Being grateful for the value of a three years, new car warranty and the efficiency of the supplying dealer (Cropley Suzuki, Boston), highlights Iain Robertson, Baleno is returned to fully operational mode after a mere 150-minutes booked-in appointment.

There are moments in a car owner’s life, when he feels like a spoilt child. Something goes wrong with the vehicle and he slumps into a form of torpor and no longer wishes to drive the car of his choice. While I am sure that there exists a perfectly sound and possibly Freudian reason for such a deflationary and depressing condition, indubitably linked to a probable emergency spend, it afflicted me in the early part of August, even as I was driving Baleno to the garage, to effect repairs.

The psychology attached to arriving early and being first into the workshop borders on overwhelming. As reported last month, the air-con had packed in and, although I had probably not mentioned it, the small rubber ‘button’ on the driver’s door handle that forms part of the ‘keyless entry and start-stop’ function was also ‘on the blink’. The car had been checked in late-July and the only delay was a fortnight awaiting the parts’ arrival from Germany. A new condenser (the air-con radiator) and complete replacement door handle were required.

Ascertaining the cause of these failures (wear and tear) would also result in whom would fund the repairs. Fortunately, further investigation, using a trace fluid that shows-up under UV light, revealed that a connection union to the condenser was ‘at fault’ and that I was not responsible for its failure. A warranty job…that would save me around £300. Phew! The second relief was similar. The door handle sensor was broken but covered by the car’s warranty. Another £209 saved!

Two-and-a-half hours and three very fine coffees after my 7.45am arrival at the workshop, I took a relaxing and pleasantly chilled drive home. In fact, it was so chilled that I returned an astonishing 70.3mpg, which underscores my logic for acquiring the Baleno in the first place. My previous lease car, a Skoda Citigo, powered by a non-turbocharged 1.0-litre-triple, never attained better than 56mpg. Life with Baleno is back on a satisfying track.

Interestingly, having experienced our first bad weather conditions for the best part of two months, I was keen this month to monitor the performance of the Bridgestone Turanza tyres in a mix of road conditions. It is all very well testing tyres on the unique and linear tarmac of a racing circuit but ‘real-life’ testing on give and take public roadways can reveal some ‘unusual’ characteristics.

Firstly, the overall ride quality on both bone dry and streaming wet surfaces is exemplary. Although not standard fitment on the Baleno, the T005s are quiet in operation (i.e. no squeal arising from tread flex) and provide a compliant and free-running connection to the road surface, as they are perfectly matched to the Monroe damping used by Suzuki.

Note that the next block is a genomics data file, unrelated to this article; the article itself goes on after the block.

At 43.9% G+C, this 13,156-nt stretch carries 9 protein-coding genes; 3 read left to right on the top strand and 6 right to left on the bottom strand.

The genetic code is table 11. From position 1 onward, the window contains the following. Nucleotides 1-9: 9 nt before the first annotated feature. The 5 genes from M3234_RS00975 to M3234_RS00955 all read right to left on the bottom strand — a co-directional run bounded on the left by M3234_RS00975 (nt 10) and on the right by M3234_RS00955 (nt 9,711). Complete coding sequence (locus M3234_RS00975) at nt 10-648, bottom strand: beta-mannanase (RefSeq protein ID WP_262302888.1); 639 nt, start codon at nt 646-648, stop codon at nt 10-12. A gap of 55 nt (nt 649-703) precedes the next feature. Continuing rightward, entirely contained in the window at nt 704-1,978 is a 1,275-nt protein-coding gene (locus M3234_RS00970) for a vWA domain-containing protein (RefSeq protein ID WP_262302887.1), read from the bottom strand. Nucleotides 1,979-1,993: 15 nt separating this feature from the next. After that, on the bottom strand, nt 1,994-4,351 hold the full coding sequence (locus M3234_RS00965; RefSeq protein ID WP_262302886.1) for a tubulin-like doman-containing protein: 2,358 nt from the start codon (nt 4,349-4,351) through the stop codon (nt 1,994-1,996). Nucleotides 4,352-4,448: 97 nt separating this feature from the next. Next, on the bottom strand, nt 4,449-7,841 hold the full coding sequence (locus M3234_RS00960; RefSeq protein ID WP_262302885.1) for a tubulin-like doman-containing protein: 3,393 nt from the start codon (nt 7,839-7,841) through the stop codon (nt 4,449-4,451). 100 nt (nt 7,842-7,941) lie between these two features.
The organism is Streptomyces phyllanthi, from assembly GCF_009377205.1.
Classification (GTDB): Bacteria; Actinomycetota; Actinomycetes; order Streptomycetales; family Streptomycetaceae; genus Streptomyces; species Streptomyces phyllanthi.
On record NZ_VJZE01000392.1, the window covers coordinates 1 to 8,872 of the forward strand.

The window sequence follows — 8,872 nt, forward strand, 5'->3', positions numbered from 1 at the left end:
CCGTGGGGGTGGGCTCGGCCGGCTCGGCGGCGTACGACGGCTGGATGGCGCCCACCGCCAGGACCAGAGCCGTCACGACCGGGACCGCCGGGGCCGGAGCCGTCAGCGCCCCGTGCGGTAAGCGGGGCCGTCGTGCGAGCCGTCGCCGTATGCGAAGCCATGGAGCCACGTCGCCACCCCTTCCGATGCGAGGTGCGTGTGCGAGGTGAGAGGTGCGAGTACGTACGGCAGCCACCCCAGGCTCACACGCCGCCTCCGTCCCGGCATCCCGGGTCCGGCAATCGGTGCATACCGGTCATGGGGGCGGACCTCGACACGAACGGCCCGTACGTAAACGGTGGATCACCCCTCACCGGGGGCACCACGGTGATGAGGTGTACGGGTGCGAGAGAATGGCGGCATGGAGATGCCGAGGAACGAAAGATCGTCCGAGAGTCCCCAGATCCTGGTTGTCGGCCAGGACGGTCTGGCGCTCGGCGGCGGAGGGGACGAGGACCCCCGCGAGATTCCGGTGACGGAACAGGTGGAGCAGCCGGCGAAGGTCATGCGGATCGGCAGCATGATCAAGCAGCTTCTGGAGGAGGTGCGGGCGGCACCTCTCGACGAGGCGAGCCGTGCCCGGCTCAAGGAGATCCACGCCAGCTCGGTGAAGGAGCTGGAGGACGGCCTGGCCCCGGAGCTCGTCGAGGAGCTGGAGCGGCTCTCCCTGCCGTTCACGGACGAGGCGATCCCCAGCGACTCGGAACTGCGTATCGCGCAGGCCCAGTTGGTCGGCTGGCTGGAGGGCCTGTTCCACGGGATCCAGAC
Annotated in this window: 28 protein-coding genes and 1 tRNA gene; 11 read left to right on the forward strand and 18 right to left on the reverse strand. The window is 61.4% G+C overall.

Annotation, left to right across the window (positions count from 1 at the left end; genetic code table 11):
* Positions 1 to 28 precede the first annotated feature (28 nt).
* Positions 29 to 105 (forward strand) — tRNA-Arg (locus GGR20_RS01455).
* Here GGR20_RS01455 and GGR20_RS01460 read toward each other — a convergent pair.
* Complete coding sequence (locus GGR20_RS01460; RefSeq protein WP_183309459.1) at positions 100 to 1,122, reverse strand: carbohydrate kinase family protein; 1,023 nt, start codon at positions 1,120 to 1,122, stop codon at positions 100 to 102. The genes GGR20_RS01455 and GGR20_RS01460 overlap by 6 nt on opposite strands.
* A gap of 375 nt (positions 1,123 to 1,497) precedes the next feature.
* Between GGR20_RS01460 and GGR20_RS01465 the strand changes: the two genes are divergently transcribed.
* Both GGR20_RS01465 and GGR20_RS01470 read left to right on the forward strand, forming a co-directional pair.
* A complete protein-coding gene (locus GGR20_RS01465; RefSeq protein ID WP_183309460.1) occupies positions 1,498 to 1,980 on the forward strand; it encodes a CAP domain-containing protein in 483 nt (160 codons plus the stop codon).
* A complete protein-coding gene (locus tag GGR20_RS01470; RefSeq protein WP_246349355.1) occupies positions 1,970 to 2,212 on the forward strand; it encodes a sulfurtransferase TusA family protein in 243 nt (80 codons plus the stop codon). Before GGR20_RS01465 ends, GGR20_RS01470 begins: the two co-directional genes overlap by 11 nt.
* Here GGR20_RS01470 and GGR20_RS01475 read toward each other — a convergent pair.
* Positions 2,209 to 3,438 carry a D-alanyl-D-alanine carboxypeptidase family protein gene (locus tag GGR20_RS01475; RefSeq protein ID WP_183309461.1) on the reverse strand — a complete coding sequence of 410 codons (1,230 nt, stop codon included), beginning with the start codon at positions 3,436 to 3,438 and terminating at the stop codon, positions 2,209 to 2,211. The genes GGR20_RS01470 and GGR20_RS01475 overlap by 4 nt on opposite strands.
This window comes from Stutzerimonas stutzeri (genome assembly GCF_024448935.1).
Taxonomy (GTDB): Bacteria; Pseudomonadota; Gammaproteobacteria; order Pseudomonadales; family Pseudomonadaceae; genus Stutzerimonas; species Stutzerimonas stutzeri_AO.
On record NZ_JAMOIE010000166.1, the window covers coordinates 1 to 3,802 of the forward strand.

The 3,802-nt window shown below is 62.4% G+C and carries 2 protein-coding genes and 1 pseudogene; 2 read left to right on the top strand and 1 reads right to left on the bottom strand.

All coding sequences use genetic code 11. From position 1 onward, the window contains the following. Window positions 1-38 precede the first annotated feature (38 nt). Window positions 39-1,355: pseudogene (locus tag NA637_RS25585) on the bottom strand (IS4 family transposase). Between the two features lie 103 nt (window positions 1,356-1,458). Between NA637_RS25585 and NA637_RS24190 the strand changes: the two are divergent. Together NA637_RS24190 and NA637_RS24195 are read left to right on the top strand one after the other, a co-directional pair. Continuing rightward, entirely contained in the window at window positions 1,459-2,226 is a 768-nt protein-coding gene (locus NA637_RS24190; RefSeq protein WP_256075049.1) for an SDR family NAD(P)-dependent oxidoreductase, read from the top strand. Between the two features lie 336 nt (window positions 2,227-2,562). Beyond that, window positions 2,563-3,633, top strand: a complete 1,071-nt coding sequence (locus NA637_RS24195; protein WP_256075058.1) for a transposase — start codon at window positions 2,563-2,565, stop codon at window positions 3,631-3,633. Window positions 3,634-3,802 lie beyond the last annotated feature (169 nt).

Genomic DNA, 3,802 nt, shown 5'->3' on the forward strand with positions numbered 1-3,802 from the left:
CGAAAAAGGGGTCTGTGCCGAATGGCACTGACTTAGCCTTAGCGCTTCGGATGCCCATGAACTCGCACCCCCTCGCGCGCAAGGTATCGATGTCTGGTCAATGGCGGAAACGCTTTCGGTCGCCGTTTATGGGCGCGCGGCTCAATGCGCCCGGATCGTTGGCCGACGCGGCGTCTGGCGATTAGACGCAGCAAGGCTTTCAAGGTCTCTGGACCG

Secondly, even splashing through standing water causes neither unwelcome steering pull, nor unsettling feedback through the steering wheel. Grip levels are exceptionally high, even though less than 1mm has been shaved off the tread depth through normal wear and tear since fitting the covers in March. In fact, the wear rate suggests that the Bridgestones have a potential life expectancy well in excess of 24,000-miles, before needing to be replaced. Interestingly, despite the Baleno being front-wheel-drive, its lightweight construction means that tyre wear has been negligible and even all-round.

Finally, being able to rely on assured responses from the car, whether the surfaces are wet, or dry, provides an aura of confidence in its dynamic responsiveness. Regardless of conditions, the Baleno’s steering responses are surgically crisp and, even under extreme duress, such as making an emergency stop, there is no untoward behaviour and the stopping distances are both consistent and dependable. I have seldom been so impressed with a new car tyre and I am looking forward to experiencing its responses over this forthcoming winter, as I am not going to refit the Kumho winter tyres that my dealer is holding for me. If the Bridgestones can provide high levels of competence in adverse and lower temperatures, their value will be even more deeply underscored.

So far, almost two years into Baleno ownership, I can state categorically that, despite driving all manner of new cars from competing manufacturers, a true joy exists, whenever I hop back into the familiar driving environment of my Suzuki. It always cleans-up impeccably, is still showing very few signs of typical wear and is not just comfortable but always provides the ideal balance of decent performance, tremendous frugality and other qualities that impress immensely. Living with Baleno as everyday transport remains a delight.

Costs incurred:

£193 month twenty-two finance payment

13,835 miles on odometer

£21.60 in-car tidy

£112.60 door rubbing strips

£206.01 first service charge (£65 hourly labour rate)

£200 for front bumper replacement (now completed)

(£316 for four x Kumho WP51 Winter tyres, now stored in readiness for a third winter but replaced by a set of Bridgestone Turanza T005s – £288.96 + £33.98 fitting – for the next year)